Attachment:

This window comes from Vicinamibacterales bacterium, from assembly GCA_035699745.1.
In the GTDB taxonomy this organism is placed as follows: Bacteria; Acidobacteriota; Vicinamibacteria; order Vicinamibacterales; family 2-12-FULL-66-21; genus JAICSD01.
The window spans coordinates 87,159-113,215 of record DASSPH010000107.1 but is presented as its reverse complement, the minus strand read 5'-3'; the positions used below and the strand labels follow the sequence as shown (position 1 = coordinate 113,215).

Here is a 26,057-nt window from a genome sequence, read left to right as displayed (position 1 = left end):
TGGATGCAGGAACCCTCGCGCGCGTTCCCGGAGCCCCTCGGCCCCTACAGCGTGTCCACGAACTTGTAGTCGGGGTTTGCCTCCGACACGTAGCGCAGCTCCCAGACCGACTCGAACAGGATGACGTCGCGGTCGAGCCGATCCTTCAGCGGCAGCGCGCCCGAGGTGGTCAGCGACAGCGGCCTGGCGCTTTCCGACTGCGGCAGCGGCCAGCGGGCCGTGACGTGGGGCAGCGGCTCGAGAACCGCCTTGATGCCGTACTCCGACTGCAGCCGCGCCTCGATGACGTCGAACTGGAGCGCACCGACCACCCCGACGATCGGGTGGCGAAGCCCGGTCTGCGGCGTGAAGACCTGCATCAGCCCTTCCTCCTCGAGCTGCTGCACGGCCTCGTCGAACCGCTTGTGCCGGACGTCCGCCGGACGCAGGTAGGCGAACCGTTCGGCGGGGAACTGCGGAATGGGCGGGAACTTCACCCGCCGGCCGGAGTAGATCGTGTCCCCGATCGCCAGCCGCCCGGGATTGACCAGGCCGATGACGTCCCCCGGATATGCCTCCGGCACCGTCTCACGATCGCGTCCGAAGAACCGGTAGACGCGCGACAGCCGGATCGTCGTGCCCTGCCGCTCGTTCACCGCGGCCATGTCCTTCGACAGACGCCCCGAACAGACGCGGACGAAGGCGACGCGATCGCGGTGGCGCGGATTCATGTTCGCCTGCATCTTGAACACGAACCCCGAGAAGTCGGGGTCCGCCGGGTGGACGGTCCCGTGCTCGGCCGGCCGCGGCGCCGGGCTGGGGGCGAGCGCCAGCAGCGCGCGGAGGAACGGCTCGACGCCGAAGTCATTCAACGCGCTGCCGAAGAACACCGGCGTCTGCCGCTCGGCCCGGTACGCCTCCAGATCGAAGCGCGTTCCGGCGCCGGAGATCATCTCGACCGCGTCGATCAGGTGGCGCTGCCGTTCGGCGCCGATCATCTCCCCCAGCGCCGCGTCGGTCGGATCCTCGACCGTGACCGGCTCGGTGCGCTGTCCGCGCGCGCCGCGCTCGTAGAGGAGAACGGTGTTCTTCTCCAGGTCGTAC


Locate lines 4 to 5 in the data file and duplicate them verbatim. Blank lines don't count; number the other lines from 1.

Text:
Here is a 26,057-nt window from a genome sequence, read left to right as displayed (position 1 = left end):
TGGATGCAGGAACCCTCGCGCGCGTTCCCGGAGCCCCTCGGCCCCTACAGCGTGTCCACGAACTTGTAGTCGGGGTTTGCCTCCGACACGTAGCGCAGCTCCCAGACCGACTCGAACAGGATGACGTCGCGGTCGAGCCGATCCTTCAGCGGCAGCGCGCCCGAGGTGGTCAGCGACAGCGGCCTGGCGCTTTCCGACTGCGGCAGCGGCCAGCGGGCCGTGACGTGGGGCAGCGGCTCGAGAACCGCCTTGATGCCGTACTCCGACTGCAGCCGCGCCTCGATGACGTCGAACTGGAGCGCACCGACCACCCCGACGATCGGGTGGCGAAGCCCGGTCTGCGGCGTGAAGACCTGCATCAGCCCTTCCTCCTCGAGCTGCTGCACGGCCTCGTCGAACCGCTTGTGCCGGACGTCCGCCGGACGCAGGTAGGCGAACCGTTCGGCGGGGAACTGCGGAATGGGCGGGAACTTCACCCGCCGGCCGGAGTAGATCGTGTCCCCGATCGCCAGCCGCCCGGGATTGACCAGGCCGATGACGTCCCCCGGATATGCCTCCGGCACCGTCTCACGATCGCGTCCGAAGAACCGGTAGACGCGCGACAGCCGGATCGTCGTGCCCTGCCGCTCGTTCACCGCGGCCATGTCCTTCGACAGACGCCCCGAACAGACGCGGACGAAGGCGACGCGATCGCGGTGGCGCGGATTCATGTTCGCCTGCATCTTGAACACGAACCCCGAGAAGTCGGGGTCCGCCGGGTGGACGGTCCCGTGCTCGGCCGGCCGCGGCGCCGGGCTGGGGGCGAGCGCCAGCAGCGCGCGGAGGAACGGCTCGACGCCGAAGTCATTCAACGCGCTGCCGAAGAACACCGGCGTCTGCCGCTCGGCCCGGTACGCCTCCAGATCGAAGCGCGTTCCGGCGCCGGAGATCATCTCGACCGCGTCGATCAGGTGGCGCTGCCGTTCGGCGCCGATCATCTCCCCCAGCGCCGCGTCGGTCGGATCCTCGACCGTGACCGGCTCGGTGCGCTGTCCGCGCGCGCCGCGCTCGTAGAGGAGAACGGTGTTCTTCTCCAGGTCGTAC